Introduction to Galatians


  1. Which verse in Galatians do you think best summarizes what the book is all about?
  2. Where do you see the various topics starting and stopping?
  3. For each key phrase, write briefly what you have learned about the phrase from Galatians. Example: Do “promise” and “faith” in class.

Dividing the Topics of Galatians

  1. Greetings - Galatians 1:1-5
  2. A defense of Paul and his teachings - Galatians 1-2
    1. The gospel doesn’t change - Galatians 1:6-10
    2. How Paul came by the Gospel - Galatians 1:11-24
    3. Those in Jerusalem agree that Paul had the Gospel - Galatians 2:1-10
    4. Paul’s authority demonstrated - Galatians 2:11-21
  3. A defense of the Gospel Galatians 3-4
    1. Where do miraculous gifts come from? - Galatians 3:1-5
    2. Where does salvation come from? - Galatians 3:6-29
      1. Abraham was saved by faith and not the old Law - Galatians 3:6-9
      2. The Law placed all under a curse - Galatians 3:10-14
      3. Salvation came by promise - Galatians 3:15-18
      4. The purpose of the Law - Galatians 3:19-25
      5. We are saved through Christ by faith in the new Law, thus receiving the promise - Galatians 3:25-29
    3. What it means to become a child of God - Galatians 4:1-11
    4. Their relationship with Paul - Galatians 4:12-20
    5. Allegorical illustration of the change in covenants - Galatians 4:21-31
  4. Application - Galatians 5-6
    1. Stand firm. You cannot mix the Old with the New - Galatians 5:1-6
    2. Obey the truth. Don't be distracted by false teachers to worldliness - Galatians 5:7-12
    3. The call to freedom from the world: love each other - Galatians 5:13-15
    4. The difference between worldly living and spiritual living - Galatians 5:16-25
    5. Help each other out of the world and into the Spirit - Galatians 6:1-10
    6. The motivation of the false teachers versus Paul’s motives - Galatians 6:11-17
  5. Farewell - Galatians 6:18

Paul’s Greetings

Galatians 1:1-5

Paul begins his letter by introducing himself. Considering that the brethren are well familiar with Paul (Galatians 4:11-16), it may seem strange that Paul starts out stating what they should clearly know about him. A good deal of the problems in the churches in Galatia was due to false teachers coming in. These men sought to undermine the authority of Paul and cast doubt on his teachings. Thus, Paul starts by asserting the authority that he held.

The word “apostle” refers to an ambassador or one sent to represent the interests of a king. Paul was an apostle, but he was not sent by any human agency. In particular, Paul did not receive his commission from the other apostles. His commission came directly from Jesus Christ and God, the Father (Acts 9:15-16; 26:15-18). The other eleven apostles were commissioned while Jesus was still on earth (not including Mathias), but Paul received his commission from the risen Savior and God, the Father. This is a small jab at the false teachers who were saying Paul was inferior to the other apostles.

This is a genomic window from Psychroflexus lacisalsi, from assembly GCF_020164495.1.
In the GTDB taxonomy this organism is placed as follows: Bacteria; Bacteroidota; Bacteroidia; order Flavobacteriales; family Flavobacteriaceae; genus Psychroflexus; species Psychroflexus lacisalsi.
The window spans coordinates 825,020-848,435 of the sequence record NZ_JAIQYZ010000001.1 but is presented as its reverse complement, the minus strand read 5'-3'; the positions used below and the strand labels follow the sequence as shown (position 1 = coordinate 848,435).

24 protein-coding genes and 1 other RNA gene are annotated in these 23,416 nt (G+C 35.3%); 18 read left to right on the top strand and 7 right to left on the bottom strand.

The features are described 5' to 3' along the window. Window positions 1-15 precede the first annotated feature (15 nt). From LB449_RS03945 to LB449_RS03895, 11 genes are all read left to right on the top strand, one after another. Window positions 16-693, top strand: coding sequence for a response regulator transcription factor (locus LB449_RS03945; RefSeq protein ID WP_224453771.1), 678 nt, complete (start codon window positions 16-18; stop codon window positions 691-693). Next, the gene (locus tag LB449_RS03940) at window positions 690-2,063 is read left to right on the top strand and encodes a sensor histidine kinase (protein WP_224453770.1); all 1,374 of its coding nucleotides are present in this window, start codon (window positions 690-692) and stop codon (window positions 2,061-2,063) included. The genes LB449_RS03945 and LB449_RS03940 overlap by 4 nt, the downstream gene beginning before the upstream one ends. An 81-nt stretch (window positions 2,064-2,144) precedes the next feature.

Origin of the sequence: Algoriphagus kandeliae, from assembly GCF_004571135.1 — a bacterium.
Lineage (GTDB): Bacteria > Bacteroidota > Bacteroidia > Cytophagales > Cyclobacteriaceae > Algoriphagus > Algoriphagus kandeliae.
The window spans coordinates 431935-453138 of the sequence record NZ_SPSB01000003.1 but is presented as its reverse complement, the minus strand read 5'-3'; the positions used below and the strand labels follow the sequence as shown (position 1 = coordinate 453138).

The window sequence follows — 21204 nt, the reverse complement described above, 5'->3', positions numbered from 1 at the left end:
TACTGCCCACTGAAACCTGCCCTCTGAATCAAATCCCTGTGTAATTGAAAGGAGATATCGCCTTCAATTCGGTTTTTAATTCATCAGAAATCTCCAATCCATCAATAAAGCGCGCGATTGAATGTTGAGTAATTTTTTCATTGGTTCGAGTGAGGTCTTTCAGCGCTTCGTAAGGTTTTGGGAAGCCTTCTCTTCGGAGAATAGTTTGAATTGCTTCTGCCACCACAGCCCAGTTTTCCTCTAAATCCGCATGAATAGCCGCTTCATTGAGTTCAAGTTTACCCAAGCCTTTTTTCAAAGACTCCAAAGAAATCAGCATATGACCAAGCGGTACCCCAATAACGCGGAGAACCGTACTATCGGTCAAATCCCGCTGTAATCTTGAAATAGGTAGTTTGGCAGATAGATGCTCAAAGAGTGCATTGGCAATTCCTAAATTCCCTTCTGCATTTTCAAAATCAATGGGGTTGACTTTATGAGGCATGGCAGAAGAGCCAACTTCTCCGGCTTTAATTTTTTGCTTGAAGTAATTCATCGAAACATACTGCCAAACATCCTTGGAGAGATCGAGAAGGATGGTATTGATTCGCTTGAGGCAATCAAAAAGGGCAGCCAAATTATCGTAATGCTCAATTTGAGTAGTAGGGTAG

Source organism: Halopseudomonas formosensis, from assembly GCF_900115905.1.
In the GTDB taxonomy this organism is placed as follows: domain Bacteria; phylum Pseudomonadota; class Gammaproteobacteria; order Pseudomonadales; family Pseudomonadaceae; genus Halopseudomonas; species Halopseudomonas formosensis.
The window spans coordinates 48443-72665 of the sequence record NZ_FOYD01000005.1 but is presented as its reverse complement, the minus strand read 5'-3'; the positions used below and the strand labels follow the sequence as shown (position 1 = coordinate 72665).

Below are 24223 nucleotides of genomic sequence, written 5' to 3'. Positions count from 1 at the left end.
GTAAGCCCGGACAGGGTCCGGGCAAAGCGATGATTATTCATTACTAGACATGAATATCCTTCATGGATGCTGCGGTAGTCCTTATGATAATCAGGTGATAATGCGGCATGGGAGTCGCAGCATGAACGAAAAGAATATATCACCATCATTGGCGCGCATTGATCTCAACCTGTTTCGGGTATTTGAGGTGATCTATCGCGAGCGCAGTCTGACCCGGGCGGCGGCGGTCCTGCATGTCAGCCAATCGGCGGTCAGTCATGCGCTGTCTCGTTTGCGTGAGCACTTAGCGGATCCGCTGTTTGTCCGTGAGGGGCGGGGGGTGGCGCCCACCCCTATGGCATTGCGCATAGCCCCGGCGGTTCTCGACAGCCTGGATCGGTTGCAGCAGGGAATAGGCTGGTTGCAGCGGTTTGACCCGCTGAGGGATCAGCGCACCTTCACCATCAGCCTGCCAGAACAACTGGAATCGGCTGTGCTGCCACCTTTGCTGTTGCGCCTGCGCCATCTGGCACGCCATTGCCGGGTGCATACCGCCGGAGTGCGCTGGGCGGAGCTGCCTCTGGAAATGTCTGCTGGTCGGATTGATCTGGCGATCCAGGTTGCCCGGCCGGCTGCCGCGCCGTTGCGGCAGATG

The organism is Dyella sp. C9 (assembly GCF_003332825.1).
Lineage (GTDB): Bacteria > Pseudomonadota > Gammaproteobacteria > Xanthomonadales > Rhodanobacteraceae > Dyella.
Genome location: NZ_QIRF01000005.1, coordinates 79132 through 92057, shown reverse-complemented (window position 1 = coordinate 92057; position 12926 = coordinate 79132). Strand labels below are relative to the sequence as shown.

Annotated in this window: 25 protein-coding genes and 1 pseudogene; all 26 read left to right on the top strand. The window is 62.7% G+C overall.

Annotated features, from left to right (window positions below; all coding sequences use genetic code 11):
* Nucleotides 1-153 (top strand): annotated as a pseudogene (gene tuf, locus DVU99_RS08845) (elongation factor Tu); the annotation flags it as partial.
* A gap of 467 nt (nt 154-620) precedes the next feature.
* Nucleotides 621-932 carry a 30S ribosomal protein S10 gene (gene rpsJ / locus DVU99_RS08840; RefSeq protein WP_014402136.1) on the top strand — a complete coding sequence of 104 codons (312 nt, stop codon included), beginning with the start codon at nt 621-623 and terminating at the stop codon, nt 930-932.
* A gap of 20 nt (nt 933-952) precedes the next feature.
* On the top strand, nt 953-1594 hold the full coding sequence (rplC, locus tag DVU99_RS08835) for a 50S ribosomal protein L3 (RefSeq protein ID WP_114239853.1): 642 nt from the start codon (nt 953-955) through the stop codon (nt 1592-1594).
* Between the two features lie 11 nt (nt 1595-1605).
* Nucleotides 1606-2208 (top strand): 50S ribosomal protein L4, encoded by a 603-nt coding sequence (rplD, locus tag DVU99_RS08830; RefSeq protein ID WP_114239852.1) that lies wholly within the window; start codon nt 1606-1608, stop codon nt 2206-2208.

The letter is from Paul and the brethren with him. We don’t know who they are since we don’t know for certain where and when Paul wrote the letter. The letter is addressed to the churches found in the region of Galatia. This makes it different from Paul’s other letters which deal with the church in a single city.


Paul starts his letters with statements wishing well the brethren who are receiving his letters. Every one of his letters starts with nearly the same salutation. It is important to start out on a positive note, especially when a letter contains severe rebukes. This lets us know that Paul does love the brethren despite his strong words.

Jesus is the one who gave his life to redeem our sins and to rescue us from this evil world (Colossians 1:13). He did this at the direction of the Father (John 6:38-39; 10:18).


  1. Why bring up the fact that Jesus died for our sins at the beginning of this letter? (Compare with Galatians 5:4).
  2. What is the significance of the word “gave” in Galatians 1:4?
  3. What is “this present evil age” in Galatians 1:4? (Compare with Matthew 13:22; John 17:14; Romans 12:2; I John 2:16).
  4. Who receives eternal glory? Why does he receive that glory?
  5. Think about the purpose of the Galatians letter. How does your answer to question 4 fit with that purpose?


  1. For the various keywords, note if there are synonyms and antonyms. Marked the antonyms in a similar way to the keywords. For example, if you have circumcision underlined, use the same color to box uncircumcision. But circumcision is being used as a way to refer to the Jews and uncircumcision is being used to refer to the Gentiles so mark them accordingly.
  2. What did you learn about the Galatian brethren?
Print Friendly, PDF & Email